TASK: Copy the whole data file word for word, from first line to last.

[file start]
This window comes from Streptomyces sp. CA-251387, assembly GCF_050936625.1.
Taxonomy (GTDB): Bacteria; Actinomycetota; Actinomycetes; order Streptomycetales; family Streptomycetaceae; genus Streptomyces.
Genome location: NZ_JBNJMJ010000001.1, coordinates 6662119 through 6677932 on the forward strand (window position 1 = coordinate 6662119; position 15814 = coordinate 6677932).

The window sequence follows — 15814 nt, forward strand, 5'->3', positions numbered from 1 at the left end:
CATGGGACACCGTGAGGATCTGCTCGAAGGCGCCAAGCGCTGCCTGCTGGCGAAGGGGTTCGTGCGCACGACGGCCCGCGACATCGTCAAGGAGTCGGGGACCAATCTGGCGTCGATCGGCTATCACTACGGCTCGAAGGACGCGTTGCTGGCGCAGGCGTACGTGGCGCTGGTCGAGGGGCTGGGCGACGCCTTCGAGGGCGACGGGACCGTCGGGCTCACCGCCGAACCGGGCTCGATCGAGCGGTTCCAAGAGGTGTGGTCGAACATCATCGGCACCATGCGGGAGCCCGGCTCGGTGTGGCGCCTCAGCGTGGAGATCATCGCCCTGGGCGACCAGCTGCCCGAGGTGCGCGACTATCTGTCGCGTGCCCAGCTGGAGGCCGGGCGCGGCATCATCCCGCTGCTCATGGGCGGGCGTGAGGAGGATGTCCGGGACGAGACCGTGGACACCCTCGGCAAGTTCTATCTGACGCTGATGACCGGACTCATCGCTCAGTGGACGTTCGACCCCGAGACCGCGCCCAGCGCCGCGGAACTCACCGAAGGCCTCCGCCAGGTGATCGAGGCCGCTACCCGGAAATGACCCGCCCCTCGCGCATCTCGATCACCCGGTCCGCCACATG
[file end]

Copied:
This window comes from Streptomyces sp. CA-251387, assembly GCF_050936625.1.
Taxonomy (GTDB): Bacteria; Actinomycetota; Actinomycetes; order Streptomycetales; family Streptomycetaceae; genus Streptomyces.
Genome location: NZ_JBNJMJ010000001.1, coordinates 6662119 through 6677932 on the forward strand (window position 1 = coordinate 6662119; position 15814 = coordinate 6677932).

The window sequence follows — 15814 nt, forward strand, 5'->3', positions numbered from 1 at the left end:
CATGGGACACCGTGAGGATCTGCTCGAAGGCGCCAAGCGCTGCCTGCTGGCGAAGGGGTTCGTGCGCACGACGGCCCGCGACATCGTCAAGGAGTCGGGGACCAATCTGGCGTCGATCGGCTATCACTACGGCTCGAAGGACGCGTTGCTGGCGCAGGCGTACGTGGCGCTGGTCGAGGGGCTGGGCGACGCCTTCGAGGGCGACGGGACCGTCGGGCTCACCGCCGAACCGGGCTCGATCGAGCGGTTCCAAGAGGTGTGGTCGAACATCATCGGCACCATGCGGGAGCCCGGCTCGGTGTGGCGCCTCAGCGTGGAGATCATCGCCCTGGGCGACCAGCTGCCCGAGGTGCGCGACTATCTGTCGCGTGCCCAGCTGGAGGCCGGGCGCGGCATCATCCCGCTGCTCATGGGCGGGCGTGAGGAGGATGTCCGGGACGAGACCGTGGACACCCTCGGCAAGTTCTATCTGACGCTGATGACCGGACTCATCGCTCAGTGGACGTTCGACCCCGAGACCGCGCCCAGCGCCGCGGAACTCACCGAAGGCCTCCGCCAGGTGATCGAGGCCGCTACCCGGAAATGACCCGCCCCTCGCGCATCTCGATCACCCGGTCCGCCACATG